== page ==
Wednesday, February 28, 2024


            Catalyst Strategic is a consulting firm that advises companies regarding mergers, acquisitions, and similar. Three Diamond Capital is an equipment rental company based in Houston. Three Diamond engaged Catalyst to help with a sale of its company, and executed a contract accordingly. But in October 2018, Three Diamond decided to stop pursuing a sale and ended the agreement. 

            Still, the two companies continued a working relationship. And in 2019, Three Diamond again sought a buyer and executed another engagement agreement with Catalyst. That agreement stated that Three Diamond would pay Catalyst $25k per calendar quarter, plus a commission upon the sale of Three Diamond. The commission was payable if the deal was concluded from the date of the agreement through the 18th month following the date of termination of the agreement. 

            Due to the onset of COVID-19, Three Diamond terminated its contract with Catalyst in March 2020. 

            The rental industry recovered, so the CEO of Three Diamond contacted the CEO of Herc Rentals. Herc had initially been sourced through the efforts of Catalyst during the term of the agreement. This time Herc agreed to purchase Three Diamond for $190 million; the deal closed in August 2021. 

            Three Diamond refused to pay Catalyst the separate fee, even though the transaction took place within 18 months after Three Diamond terminated the contract with Catalyst. So Catalyst sued Three Diamond for breach of contract. 

            The trial court determined that Catalyst substantially performed its obligations, and granted judgment for Catalyst. Three Diamond filed a motion for reconsideration, premised on the ‘procuring cause’ doctrine in Texas. The trial court, unmoved by Three Diamond’s request, awarded Catalyst close to $4 million, plus interest. 

            Three Diamond appealed. 

            The Appellate Court reminded us that the procuring cause doctrine is a ‘settled and plain’ rule in Texas, as announced in a Texas Supreme Court case of 2022. Its function is to credit a broker or agent for a commission-generating sale when a buyer is produced through the efforts of a broker or agent. As a consequence, the commission entitlement vests at the moment of procurement, not when the deal closes.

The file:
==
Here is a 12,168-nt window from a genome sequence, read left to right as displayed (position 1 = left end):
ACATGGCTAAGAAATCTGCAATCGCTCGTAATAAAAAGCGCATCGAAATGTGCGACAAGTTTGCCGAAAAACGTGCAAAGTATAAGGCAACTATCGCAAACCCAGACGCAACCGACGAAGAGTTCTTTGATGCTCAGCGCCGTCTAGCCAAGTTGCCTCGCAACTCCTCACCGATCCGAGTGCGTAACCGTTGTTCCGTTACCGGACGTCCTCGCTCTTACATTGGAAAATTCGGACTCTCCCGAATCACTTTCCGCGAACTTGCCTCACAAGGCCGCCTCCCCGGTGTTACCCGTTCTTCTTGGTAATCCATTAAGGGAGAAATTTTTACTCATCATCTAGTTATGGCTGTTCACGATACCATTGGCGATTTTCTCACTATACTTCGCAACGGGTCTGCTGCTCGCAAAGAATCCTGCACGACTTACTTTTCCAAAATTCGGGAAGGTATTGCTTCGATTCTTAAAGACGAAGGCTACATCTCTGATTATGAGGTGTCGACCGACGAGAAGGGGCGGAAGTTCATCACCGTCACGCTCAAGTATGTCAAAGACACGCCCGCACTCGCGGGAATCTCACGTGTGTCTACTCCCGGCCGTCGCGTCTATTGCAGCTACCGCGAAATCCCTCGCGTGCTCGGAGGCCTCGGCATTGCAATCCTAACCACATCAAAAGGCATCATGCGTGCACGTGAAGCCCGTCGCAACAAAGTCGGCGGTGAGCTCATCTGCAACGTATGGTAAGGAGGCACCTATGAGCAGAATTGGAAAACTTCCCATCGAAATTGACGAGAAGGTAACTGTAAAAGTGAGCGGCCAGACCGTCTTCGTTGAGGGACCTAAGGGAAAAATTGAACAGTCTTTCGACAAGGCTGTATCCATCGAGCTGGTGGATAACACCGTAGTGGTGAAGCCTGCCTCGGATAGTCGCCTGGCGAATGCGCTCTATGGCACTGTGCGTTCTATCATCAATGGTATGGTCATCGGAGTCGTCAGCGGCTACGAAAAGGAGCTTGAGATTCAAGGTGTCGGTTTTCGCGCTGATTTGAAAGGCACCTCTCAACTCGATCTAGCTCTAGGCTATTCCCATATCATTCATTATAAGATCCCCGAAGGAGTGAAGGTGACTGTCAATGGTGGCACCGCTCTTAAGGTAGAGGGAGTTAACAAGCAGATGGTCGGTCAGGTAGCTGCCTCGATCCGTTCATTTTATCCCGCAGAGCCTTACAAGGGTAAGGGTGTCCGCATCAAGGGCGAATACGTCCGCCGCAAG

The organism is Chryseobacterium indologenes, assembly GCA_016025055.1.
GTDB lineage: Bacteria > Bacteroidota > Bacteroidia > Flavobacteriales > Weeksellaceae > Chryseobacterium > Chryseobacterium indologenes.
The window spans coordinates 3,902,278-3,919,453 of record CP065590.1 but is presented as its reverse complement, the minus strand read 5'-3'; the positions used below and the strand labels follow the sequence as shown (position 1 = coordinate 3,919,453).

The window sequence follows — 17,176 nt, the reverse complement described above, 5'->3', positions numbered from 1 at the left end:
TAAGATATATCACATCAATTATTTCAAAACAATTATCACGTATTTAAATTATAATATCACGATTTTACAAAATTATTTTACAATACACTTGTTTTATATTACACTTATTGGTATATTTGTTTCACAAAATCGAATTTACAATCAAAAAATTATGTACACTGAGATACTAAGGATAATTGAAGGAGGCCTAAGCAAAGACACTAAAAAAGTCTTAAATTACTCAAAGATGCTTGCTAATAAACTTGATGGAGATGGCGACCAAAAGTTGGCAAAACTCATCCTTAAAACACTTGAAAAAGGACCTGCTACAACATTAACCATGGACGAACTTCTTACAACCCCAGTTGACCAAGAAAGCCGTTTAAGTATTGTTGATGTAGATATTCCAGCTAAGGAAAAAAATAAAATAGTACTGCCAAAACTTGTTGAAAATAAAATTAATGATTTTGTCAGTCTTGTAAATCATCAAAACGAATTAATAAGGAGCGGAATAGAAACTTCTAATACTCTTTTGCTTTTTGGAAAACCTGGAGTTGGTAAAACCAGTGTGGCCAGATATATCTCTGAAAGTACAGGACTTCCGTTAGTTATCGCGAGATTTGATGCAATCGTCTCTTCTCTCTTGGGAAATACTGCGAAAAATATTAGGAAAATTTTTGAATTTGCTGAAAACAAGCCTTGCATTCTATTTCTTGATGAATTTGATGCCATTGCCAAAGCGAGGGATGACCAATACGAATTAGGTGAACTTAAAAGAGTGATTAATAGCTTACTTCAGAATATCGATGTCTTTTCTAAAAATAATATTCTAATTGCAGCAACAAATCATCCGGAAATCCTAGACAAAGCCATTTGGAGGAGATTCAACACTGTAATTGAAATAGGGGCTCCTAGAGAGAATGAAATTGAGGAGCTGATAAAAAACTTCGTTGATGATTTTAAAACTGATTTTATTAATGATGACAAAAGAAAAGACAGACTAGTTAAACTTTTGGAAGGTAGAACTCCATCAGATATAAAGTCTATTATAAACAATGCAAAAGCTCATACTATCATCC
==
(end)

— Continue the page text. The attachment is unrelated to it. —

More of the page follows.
The theory of ‘procuring cause’ is only operational when there is no contract that governs how to handle post-termination commissions. Contractual silence, however, leaves the procuring cause doctrine intact. 

            In this situation, the Catalyst contract contained a ‘robust accounting’ of fees, interim fees, completion fees, and post-termination commissions; there is no claim that the agreement was silent on these points. 

            So, although the procuring cause doctrine is indeed still very much a thing, at least in Texas, it is inapplicable here as the contract is crystal clear. 

            Catalyst must win; Three Diamond will lose. See Catalyst Strategic Advisors LLC v Three Diamond Capital SBC LLC; US 5th Circuit Court of Appeals No. 23-20030; February 22, 2024: 

Questions / Issues: 

1.      Be careful. Although the ‘procuring cause’ doctrine may be alive and well, there are statutes that supplant it. As just one example, it is not enough for a real estate broker or sales agent to be the procuring cause of a deal in many States; strict licensure and other requirements must be met before the agent or broker may assert a lawful claim for commission entitlement. 

2.      Further, and although not addressed in this Opinion because there was no need to do so, most States have adopted statutes of fraud that generally preclude oral agreements above a minimum threshold amount, like $500. Do not make the mistake of concluding that a solid argument for a ‘procuring cause’ entitlement means that a written contract is not needed. 

                                                                        Stuart A. Lautin, Esq.*

 Board Certified, Commercial (1989) and Residential (1988) Real Estate Law, Texas Board of Legal Specialization

Licensed in the States of Texas and New York


Reprinted with the permission of North Texas Commercial Association of REALTORS®, Inc.

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